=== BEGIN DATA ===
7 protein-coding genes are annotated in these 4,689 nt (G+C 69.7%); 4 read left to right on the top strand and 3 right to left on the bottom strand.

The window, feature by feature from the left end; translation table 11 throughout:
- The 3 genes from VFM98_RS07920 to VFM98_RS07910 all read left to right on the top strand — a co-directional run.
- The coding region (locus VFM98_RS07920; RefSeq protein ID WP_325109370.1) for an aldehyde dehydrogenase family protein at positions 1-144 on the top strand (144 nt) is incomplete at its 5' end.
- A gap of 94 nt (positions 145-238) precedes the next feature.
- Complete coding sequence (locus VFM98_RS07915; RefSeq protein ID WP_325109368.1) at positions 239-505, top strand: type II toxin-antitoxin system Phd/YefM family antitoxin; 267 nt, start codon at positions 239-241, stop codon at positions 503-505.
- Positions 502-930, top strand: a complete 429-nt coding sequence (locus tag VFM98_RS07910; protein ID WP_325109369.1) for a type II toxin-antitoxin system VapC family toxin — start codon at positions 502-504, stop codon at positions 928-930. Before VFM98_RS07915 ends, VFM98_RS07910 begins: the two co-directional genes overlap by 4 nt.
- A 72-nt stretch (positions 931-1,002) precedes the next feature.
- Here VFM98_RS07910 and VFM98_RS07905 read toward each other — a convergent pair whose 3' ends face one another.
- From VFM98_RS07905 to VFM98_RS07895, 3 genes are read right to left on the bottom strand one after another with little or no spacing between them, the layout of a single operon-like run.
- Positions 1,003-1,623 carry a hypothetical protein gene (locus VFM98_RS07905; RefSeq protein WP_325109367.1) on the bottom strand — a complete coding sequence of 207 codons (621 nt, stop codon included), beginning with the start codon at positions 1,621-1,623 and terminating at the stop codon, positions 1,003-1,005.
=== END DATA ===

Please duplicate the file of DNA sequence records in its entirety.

7 protein-coding genes are annotated in these 4,689 nt (G+C 69.7%); 4 read left to right on the top strand and 3 right to left on the bottom strand.

The window, feature by feature from the left end; translation table 11 throughout:
- The 3 genes from VFM98_RS07920 to VFM98_RS07910 all read left to right on the top strand — a co-directional run.
- The coding region (locus VFM98_RS07920; RefSeq protein ID WP_325109370.1) for an aldehyde dehydrogenase family protein at positions 1-144 on the top strand (144 nt) is incomplete at its 5' end.
- A gap of 94 nt (positions 145-238) precedes the next feature.
- Complete coding sequence (locus VFM98_RS07915; RefSeq protein ID WP_325109368.1) at positions 239-505, top strand: type II toxin-antitoxin system Phd/YefM family antitoxin; 267 nt, start codon at positions 239-241, stop codon at positions 503-505.
- Positions 502-930, top strand: a complete 429-nt coding sequence (locus tag VFM98_RS07910; protein ID WP_325109369.1) for a type II toxin-antitoxin system VapC family toxin — start codon at positions 502-504, stop codon at positions 928-930. Before VFM98_RS07915 ends, VFM98_RS07910 begins: the two co-directional genes overlap by 4 nt.
- A 72-nt stretch (positions 931-1,002) precedes the next feature.
- Here VFM98_RS07910 and VFM98_RS07905 read toward each other — a convergent pair whose 3' ends face one another.
- From VFM98_RS07905 to VFM98_RS07895, 3 genes are read right to left on the bottom strand one after another with little or no spacing between them, the layout of a single operon-like run.
- Positions 1,003-1,623 carry a hypothetical protein gene (locus VFM98_RS07905; RefSeq protein WP_325109367.1) on the bottom strand — a complete coding sequence of 207 codons (621 nt, stop codon included), beginning with the start codon at positions 1,621-1,623 and terminating at the stop codon, positions 1,003-1,005.